IRS's PACI Report
In the post of 18 January 2006, the IRS was sent a letter by some concerned liberal clergy, essentially requesting that the Rev. Rod Parsley's church be audited. Well now, the IRS has just released its Project 302 Political Activities Compliance Initiative Final Report, which discusses its PACI audits such as the one the concerned clergy requested be done on Rev. Parsley.
My take on that report is as follows:
1. All audits are initiated through "referrals" or "information items." This essentially means that they are all brought about by either someone with inside information who is snitching on the organization (typically a disgruntled employee or a dumped mistress), or some enemy who, like the aforementioned "concerned clergy," is sicking the IRS on their adversary.
Other types of tax returns are usually audited because they were drawn from the universe of filed returns based upon some sort of selection criteria which vary from year to year and from type of tax return to type of tax return (though there are a fair amount of "referrals" involved). Accordingly the selection criteria for these Political Activity audits of tax-exempt organizations can skew the selection process. This has greater potential for abuse.
2. There are certain supposed safeguards on tax inquiries and audits of religious houses of worship. Internal Revenue Code Section 7611 effectively requires that such inquiries and audits may not go forward without the blessing of "an appropriate high-level Treasury official." In a sense, this may well be a safeguard, but the downside is that the IRS agents out on the front lines, knowing that the inquiry or audit has been cleared by a "high-level Treasury official," might get a bit more zealous to please the HLTO than they would with a normal, ordinary, garden variety audit (if there really is such a thing -- no two of my cases were ever the same when I was with the IRS).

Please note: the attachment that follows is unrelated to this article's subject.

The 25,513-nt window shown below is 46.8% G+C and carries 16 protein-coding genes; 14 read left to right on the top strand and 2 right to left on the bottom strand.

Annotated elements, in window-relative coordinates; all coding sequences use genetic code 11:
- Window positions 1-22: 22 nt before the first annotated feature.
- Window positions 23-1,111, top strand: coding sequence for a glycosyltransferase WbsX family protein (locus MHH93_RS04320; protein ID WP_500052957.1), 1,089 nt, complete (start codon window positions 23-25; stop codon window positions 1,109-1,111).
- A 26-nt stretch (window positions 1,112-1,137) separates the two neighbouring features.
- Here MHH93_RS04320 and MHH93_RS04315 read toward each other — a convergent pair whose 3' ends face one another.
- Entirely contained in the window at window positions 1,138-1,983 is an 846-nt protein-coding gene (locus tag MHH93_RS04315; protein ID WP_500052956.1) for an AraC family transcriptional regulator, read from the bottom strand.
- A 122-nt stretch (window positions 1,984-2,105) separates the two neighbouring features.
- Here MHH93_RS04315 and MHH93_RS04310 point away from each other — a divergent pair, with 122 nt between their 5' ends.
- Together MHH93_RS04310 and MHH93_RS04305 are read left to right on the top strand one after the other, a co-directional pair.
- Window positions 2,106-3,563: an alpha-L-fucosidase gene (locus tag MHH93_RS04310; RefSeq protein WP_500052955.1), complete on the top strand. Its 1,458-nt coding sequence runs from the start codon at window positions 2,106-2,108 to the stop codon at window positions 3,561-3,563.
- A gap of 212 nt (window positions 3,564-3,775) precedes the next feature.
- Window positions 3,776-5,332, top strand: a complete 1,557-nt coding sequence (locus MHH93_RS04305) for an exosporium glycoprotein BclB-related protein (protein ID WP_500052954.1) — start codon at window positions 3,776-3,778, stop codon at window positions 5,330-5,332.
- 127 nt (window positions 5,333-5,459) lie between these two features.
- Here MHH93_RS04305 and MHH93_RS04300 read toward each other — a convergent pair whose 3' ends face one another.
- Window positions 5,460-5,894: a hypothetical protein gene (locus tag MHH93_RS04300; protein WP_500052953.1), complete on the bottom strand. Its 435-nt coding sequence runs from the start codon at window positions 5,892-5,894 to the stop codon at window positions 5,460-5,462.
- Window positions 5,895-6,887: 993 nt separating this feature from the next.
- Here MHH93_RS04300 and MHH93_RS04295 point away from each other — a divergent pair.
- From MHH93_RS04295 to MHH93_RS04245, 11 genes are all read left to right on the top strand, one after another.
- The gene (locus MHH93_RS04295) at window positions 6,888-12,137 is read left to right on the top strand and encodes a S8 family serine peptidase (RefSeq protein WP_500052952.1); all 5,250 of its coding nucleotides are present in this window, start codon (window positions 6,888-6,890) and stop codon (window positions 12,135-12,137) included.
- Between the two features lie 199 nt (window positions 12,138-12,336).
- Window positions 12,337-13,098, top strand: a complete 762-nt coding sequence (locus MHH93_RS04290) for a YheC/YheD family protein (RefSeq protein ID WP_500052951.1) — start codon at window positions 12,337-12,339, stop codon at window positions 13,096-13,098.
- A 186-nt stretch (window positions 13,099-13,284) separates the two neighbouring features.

No taxation authority can ever be truly objective, but there are at least some checks and balances within the IRS, without which the abuses of taxpayers would surely be over a hundredfold what they are now. One of these safeguards is a limited degree of autonomy reposed in the group manager of the front-line IRS agent, which allows him or her to weed out cases that would waste the IRS's resources. The involvement of a HLTO can only reduce this autonomy (unless, of course, the group manager and/or the front-line agent is a member of the KMA Club with sufficient seniority to pull his or her pension).
3. The Report recommendations, which somehow coincided with Commissioner Everson's 24 February 2006 public remarks at a private club, are clear indications that more houses of worship and other tax-exempt entities will be scrutinized to ensure that they keep out of the political sphere. This is not necessarily a bad thing, provided that the IRS's own bureaucratic processes are likewise kept free of the taint of partisan politics. But knowing what has been tried before, I wouldn't bet on the IRS being able to rise above politics on all occasions.
4. My post of 9 November 2005 concludes with the following paragraph:
"It is reassuring to know that the IRS is enforcing the provisions of the Internal Revenue Code that prohibit churches from engaging in political activity. Perhaps the IRS will give similar scrutiny to the various Muslim mosques, whose activities of late have grown ever increasingly political."
I restate that paragraph now. If the IRS is going to hold feet to the fire, then let them hold EVERYONE'S feet to the fire by enforcing the law in an evenhanded manner.